People

Andrew Anthony Hicks

Andrew Anthony Hicks

Andrew Anthony Hicks

Vice Head of Institute
Institute for Biomedicine

T 125 550 1740 93+

About

Main Research Interests

Being Vice Head of the Institute for Biomedicine involves interacting with the senior management team of the Institute to develop and execute the strategic development of the Institute overall, in order to help achieve our mission and vision. As Group Leader of the Translational Genomics group my main focus is to map the genes involved in complex diseases of the population, study the interactions between these gene and environment, and look for opportunities to develop specific targets towards products and services and solutions that can positively impact the health of the population. Currently we have active research programs to identify functionality of genes associating with Parkinson’s disease, and whether these can be manipulated for potential therapeutic benefit. We are also establishing research programs into mechanisms of neuronal hyperexcitability that might underlie chronic pain, sleep disorders, neurodevelopmental disorders and epilepsy, with the ultimate goal of identifying pathways and mechanisms for potential intervention. 


Short C.V.

From 1981-1985 I studied Biochemistry (with supplemental Chemical Pharmacology) at Oxford University (LMH) in what is now the MBiochem. program, obtaining my Bachelors (B.A.) and Masters (M.A.) degrees. From there I moved to Cambridge (Pembroke), and from 1985-1989 obtained my PhD at the MRC Molecular Neurobiology unit on the site of the Laboratory of Molecular Biology (LMB). During this time (1988) I also spent 6 months at the NIH laboratory of Dr J.C. Venter. From 1989-1992 I stayed in Cambridge as a Senior Research Associate for Neuroscience at Peterhouse, studying neurotransmitter receptor genes as candidates in neurological and psychiatric disorders. I then moved to France, and from 1992-1998 was a Project Director in the CNRS laboratory of Jacques Mallet, investigating changes of gene expression in models of synaptic plasticity. I then moved to Iceland (via the Faroe Islands) and from 1998-2007 was the Project Leader and Director of Movement Disorder Genetics within the CNS division of deCODE genetics Inc. with a focus on the genetics of Parkinson’s disease and Restless legs Syndrome. During this time (1998-2003) I acted as a part-time consultant to the Government of the Faroe Islands to help in establishing the framework for genetic research on the Islands. In 2007 I moved to what is now the Institute for Biomedicine at Eurac Research, holding positions of Deputy Scientific Director and Group Leader for Molecular Medicine and then Neuromedicine groups. Since 2018 my role is Vice Head of Institute and Group Leader for Translational Genomics. Overall, I have been working for the last 22 years in the field of complex disease genetics, both mapping genes and establishing functional research programs to investigate the role of genes in disease mechanisms.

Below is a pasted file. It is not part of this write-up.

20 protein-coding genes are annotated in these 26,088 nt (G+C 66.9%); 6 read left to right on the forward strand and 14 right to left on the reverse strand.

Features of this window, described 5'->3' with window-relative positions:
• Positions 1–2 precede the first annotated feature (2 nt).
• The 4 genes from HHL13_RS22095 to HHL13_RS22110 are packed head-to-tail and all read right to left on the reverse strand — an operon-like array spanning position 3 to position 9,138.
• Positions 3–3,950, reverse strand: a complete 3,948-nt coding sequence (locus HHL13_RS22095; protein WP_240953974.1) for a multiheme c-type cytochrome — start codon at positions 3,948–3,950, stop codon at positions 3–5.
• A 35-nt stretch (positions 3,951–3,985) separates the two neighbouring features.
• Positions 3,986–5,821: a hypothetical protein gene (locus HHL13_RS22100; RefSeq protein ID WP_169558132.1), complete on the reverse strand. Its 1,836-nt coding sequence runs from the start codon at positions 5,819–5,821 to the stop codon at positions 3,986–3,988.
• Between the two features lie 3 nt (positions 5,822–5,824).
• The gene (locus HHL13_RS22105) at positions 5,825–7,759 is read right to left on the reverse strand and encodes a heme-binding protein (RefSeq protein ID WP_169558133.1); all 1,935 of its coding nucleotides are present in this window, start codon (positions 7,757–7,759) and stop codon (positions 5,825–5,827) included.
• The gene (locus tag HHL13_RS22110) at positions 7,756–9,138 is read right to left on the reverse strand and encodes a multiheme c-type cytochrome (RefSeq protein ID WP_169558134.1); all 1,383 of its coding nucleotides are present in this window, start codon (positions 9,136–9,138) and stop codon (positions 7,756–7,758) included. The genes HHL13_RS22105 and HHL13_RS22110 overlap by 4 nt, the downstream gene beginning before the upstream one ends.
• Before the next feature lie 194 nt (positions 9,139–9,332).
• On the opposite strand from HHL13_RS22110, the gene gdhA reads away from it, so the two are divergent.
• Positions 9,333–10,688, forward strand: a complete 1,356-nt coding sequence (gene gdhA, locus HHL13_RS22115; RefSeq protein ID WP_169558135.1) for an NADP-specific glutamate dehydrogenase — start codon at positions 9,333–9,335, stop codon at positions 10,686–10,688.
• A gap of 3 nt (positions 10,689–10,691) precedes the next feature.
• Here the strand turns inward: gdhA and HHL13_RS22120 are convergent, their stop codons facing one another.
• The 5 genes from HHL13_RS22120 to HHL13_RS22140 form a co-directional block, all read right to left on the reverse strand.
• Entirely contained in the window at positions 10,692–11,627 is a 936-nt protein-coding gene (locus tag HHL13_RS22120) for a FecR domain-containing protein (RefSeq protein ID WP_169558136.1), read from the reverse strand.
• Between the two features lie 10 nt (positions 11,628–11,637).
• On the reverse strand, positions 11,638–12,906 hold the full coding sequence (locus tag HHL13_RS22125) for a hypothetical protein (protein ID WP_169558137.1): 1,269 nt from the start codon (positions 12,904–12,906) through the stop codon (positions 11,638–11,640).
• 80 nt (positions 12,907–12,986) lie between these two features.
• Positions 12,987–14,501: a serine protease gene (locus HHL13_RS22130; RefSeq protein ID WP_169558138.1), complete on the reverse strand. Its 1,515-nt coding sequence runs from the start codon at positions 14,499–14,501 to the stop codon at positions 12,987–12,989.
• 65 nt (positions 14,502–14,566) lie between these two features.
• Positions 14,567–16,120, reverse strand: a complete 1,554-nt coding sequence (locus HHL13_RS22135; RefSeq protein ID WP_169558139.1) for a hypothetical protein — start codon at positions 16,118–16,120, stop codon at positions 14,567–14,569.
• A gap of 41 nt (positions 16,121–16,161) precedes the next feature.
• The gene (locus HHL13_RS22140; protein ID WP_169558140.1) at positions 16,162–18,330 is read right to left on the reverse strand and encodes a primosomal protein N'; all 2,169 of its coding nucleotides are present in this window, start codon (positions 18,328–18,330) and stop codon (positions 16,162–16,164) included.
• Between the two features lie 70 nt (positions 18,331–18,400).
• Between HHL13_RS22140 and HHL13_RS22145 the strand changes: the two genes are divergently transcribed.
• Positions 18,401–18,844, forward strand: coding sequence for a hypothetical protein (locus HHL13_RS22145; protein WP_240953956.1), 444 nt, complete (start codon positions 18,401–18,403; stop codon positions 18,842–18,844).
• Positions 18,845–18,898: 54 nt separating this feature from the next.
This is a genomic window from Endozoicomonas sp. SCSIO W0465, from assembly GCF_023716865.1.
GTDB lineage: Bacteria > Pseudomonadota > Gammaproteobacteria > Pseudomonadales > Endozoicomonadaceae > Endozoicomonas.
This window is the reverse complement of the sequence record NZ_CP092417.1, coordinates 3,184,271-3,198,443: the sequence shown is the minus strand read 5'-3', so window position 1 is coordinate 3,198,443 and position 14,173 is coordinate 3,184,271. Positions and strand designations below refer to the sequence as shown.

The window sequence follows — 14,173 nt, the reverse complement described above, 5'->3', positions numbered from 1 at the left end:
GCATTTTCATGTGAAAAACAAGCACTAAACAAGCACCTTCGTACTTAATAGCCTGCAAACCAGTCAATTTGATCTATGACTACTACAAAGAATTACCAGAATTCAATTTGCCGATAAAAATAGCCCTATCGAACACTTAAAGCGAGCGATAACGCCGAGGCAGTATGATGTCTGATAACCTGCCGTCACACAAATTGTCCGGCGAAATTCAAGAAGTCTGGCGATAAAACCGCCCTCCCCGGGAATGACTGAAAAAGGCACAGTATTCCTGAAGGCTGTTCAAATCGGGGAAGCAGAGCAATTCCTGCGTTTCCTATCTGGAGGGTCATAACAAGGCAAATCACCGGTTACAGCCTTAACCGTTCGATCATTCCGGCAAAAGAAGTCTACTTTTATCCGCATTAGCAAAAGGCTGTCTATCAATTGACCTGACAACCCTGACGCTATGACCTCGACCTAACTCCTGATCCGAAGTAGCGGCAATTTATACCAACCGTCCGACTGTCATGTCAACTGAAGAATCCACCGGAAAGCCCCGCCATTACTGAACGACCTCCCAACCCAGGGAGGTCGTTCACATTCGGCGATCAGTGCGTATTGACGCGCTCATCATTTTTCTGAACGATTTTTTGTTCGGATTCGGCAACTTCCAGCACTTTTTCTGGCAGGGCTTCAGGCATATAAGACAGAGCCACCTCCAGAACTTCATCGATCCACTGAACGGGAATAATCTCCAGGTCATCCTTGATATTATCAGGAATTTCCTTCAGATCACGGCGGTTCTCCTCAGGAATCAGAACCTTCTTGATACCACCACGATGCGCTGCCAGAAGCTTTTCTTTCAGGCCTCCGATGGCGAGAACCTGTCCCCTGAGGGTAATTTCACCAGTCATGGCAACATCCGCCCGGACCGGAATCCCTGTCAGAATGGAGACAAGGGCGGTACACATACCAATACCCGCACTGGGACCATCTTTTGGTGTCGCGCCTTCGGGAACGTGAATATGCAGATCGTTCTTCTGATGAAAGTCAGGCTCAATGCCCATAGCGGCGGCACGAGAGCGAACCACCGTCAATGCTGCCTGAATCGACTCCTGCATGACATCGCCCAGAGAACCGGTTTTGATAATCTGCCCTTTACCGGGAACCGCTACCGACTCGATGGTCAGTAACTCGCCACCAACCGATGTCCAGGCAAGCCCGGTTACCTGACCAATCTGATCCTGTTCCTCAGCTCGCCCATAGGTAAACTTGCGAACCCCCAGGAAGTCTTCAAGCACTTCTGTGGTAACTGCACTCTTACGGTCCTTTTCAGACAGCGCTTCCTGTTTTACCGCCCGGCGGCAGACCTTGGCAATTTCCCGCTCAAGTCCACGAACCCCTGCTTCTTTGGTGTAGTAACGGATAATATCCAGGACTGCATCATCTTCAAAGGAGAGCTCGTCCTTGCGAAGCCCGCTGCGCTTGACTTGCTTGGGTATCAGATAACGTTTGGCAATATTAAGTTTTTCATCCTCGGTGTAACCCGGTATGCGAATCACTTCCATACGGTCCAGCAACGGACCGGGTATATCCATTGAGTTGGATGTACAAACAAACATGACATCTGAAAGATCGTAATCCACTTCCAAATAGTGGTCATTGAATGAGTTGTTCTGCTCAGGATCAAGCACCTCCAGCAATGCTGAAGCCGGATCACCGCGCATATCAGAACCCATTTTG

Google Scholar: https://scholar.google.com/citations?user=2lcHjOsAAAAJ&hl=en

ORCID: https://orcid.org/0000-0001-6320-0411

LinkedIn: https://www.linkedin.com/in/andrew-hicks-86032a/

Research Gate: https://www.researchgate.net/profile/Andrew-Hicks-5

Twitter: @andrewhicks

Projects

1 - 3
Project

ISAP

Role of novel KCND3 variants in human peripheral pain processing

Duration: May 2021 - May 2023Funding:
Provincial P.-L.P. 14. Mobility (Province BZ funding /Project)
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Eurac Research is a private research center based in Bolzano (South Tyrol) with researchers from a wide variety of scientific fields who come from all over the globe. Together, through scientific knowledge and research, they share the goal of shaping the future.

What we do

Our research addresses the greatest challenges facing us in the future: people need health, energy, well-functioning political and social systems and an intact environment. These are complex questions, and we are seeking the answers in the interaction between many different disciplines. In so doing, our research work embraces three major themes: regions fit for living in, diversity as a life-enhancing feature, a healthy society.

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